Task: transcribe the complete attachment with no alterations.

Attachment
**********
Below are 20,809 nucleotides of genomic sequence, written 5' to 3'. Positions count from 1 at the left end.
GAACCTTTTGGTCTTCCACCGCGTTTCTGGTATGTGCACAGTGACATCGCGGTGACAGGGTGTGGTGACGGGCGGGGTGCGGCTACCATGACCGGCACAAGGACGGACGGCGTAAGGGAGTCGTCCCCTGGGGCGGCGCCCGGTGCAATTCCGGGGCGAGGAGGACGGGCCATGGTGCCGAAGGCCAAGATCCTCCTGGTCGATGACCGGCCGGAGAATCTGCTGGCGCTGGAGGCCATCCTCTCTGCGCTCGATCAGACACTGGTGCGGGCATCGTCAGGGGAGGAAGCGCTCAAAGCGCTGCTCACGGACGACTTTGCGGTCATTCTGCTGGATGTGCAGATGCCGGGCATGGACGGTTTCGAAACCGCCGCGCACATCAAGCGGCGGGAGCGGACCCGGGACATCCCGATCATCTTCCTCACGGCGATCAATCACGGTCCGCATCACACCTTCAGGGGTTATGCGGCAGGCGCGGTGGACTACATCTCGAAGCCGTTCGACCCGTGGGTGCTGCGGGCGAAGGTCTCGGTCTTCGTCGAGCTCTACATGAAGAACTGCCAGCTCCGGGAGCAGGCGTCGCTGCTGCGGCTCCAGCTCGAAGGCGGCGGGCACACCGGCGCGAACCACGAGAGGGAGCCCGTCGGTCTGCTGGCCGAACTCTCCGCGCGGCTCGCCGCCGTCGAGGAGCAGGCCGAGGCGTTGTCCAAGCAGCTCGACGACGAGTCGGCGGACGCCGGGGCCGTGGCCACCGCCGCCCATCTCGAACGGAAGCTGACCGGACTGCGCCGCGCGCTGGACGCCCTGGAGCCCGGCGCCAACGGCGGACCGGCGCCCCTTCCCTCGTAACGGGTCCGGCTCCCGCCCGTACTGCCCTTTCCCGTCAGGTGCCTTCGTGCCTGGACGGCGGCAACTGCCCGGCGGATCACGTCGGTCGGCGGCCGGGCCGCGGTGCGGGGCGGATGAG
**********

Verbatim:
Below are 20,809 nucleotides of genomic sequence, written 5' to 3'. Positions count from 1 at the left end.
GAACCTTTTGGTCTTCCACCGCGTTTCTGGTATGTGCACAGTGACATCGCGGTGACAGGGTGTGGTGACGGGCGGGGTGCGGCTACCATGACCGGCACAAGGACGGACGGCGTAAGGGAGTCGTCCCCTGGGGCGGCGCCCGGTGCAATTCCGGGGCGAGGAGGACGGGCCATGGTGCCGAAGGCCAAGATCCTCCTGGTCGATGACCGGCCGGAGAATCTGCTGGCGCTGGAGGCCATCCTCTCTGCGCTCGATCAGACACTGGTGCGGGCATCGTCAGGGGAGGAAGCGCTCAAAGCGCTGCTCACGGACGACTTTGCGGTCATTCTGCTGGATGTGCAGATGCCGGGCATGGACGGTTTCGAAACCGCCGCGCACATCAAGCGGCGGGAGCGGACCCGGGACATCCCGATCATCTTCCTCACGGCGATCAATCACGGTCCGCATCACACCTTCAGGGGTTATGCGGCAGGCGCGGTGGACTACATCTCGAAGCCGTTCGACCCGTGGGTGCTGCGGGCGAAGGTCTCGGTCTTCGTCGAGCTCTACATGAAGAACTGCCAGCTCCGGGAGCAGGCGTCGCTGCTGCGGCTCCAGCTCGAAGGCGGCGGGCACACCGGCGCGAACCACGAGAGGGAGCCCGTCGGTCTGCTGGCCGAACTCTCCGCGCGGCTCGCCGCCGTCGAGGAGCAGGCCGAGGCGTTGTCCAAGCAGCTCGACGACGAGTCGGCGGACGCCGGGGCCGTGGCCACCGCCGCCCATCTCGAACGGAAGCTGACCGGACTGCGCCGCGCGCTGGACGCCCTGGAGCCCGGCGCCAACGGCGGACCGGCGCCCCTTCCCTCGTAACGGGTCCGGCTCCCGCCCGTACTGCCCTTTCCCGTCAGGTGCCTTCGTGCCTGGACGGCGGCAACTGCCCGGCGGATCACGTCGGTCGGCGGCCGGGCCGCGGTGCGGGGCGGATGAG